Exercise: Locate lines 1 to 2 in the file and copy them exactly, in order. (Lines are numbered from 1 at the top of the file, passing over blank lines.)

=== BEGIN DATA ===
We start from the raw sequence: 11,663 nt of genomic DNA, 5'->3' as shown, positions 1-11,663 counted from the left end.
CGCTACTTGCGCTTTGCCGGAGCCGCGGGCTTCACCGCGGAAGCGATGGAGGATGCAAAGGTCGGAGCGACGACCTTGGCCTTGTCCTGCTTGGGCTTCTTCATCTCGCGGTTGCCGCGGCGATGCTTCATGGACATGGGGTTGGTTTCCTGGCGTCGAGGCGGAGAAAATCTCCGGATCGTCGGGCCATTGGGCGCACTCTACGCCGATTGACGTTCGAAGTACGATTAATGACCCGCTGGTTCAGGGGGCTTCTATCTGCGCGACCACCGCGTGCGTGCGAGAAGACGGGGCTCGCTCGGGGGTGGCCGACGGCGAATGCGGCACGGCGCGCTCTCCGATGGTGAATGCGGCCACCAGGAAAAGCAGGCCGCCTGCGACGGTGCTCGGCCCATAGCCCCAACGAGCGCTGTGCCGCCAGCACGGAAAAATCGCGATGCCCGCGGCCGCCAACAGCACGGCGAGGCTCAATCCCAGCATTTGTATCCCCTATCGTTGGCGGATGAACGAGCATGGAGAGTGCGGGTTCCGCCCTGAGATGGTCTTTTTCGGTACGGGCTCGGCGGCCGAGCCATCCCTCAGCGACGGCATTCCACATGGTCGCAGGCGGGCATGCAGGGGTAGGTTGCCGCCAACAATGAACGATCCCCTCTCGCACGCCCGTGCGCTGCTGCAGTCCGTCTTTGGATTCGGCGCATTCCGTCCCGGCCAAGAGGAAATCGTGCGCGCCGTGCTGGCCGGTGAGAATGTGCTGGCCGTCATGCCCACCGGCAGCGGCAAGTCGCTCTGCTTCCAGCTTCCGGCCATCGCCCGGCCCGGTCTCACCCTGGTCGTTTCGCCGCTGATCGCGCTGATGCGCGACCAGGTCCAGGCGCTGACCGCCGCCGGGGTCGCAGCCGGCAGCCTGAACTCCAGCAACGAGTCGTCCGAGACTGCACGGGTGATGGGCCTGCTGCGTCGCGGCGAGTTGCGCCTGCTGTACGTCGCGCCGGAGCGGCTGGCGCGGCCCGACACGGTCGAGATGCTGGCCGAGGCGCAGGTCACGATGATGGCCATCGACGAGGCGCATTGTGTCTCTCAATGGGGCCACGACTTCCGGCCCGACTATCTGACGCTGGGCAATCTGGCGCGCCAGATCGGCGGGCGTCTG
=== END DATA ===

We start from the raw sequence: 11,663 nt of genomic DNA, 5'->3' as shown, positions 1-11,663 counted from the left end.
CGCTACTTGCGCTTTGCCGGAGCCGCGGGCTTCACCGCGGAAGCGATGGAGGATGCAAAGGTCGGAGCGACGACCTTGGCCTTGTCCTGCTTGGGCTTCTTCATCTCGCGGTTGCCGCGGCGATGCTTCATGGACATGGGGTTGGTTTCCTGGCGTCGAGGCGGAGAAAATCTCCGGATCGTCGGGCCATTGGGCGCACTCTACGCCGATTGACGTTCGAAGTACGATTAATGACCCGCTGGTTCAGGGGGCTTCTATCTGCGCGACCACCGCGTGCGTGCGAGAAGACGGGGCTCGCTCGGGGGTGGCCGACGGCGAATGCGGCACGGCGCGCTCTCCGATGGTGAATGCGGCCACCAGGAAAAGCAGGCCGCCTGCGACGGTGCTCGGCCCATAGCCCCAACGAGCGCTGTGCCGCCAGCACGGAAAAATCGCGATGCCCGCGGCCGCCAACAGCACGGCGAGGCTCAATCCCAGCATTTGTATCCCCTATCGTTGGCGGATGAACGAGCATGGAGAGTGCGGGTTCCGCCCTGAGATGGTCTTTTTCGGTACGGGCTCGGCGGCCGAGCCATCCCTCAGCGACGGCATTCCACATGGTCGCAGGCGGGCATGCAGGGGTAGGTTGCCGCCAACAATGAACGATCCCCTCTCGCACGCCCGTGCGCTGCTGCAGTCCGTCTTTGGATTCGGCGCATTCCGTCCCGGCCAAGAGGAAATCGTGCGCGCCGTGCTGGCCGGTGAGAATGTGCTGGCCGTCATGCCCACCGGCAGCGGCAAGTCGCTCTGCTTCCAGCTTCCGGCCATCGCCCGGCCCGGTCTCACCCTGGTCGTTTCGCCGCTGATCGCGCTGATGCGCGACCAGGTCCAGGCGCTGACCGCCGCCGGGGTCGCAGCCGGCAGCCTGAACTCCAGCAACGAGTCGTCCGAGACTGCACGGGTGATGGGCCTGCTGCGTCGCGGCGAGTTGCGCCTGCTGTACGTCGCGCCGGAGCGGCTGGCGCGGCCCGACACGGTCGAGATGCTGGCCGAGGCGCAGGTCACGATGATGGCCATCGACGAGGCGCATTGTGTCTCTCAATGGGGCCACGACTTCCGGCCCGACTATCTGACGCTGGGCAATCTGGCGCGCCAGATCGGCGGGCGTCTG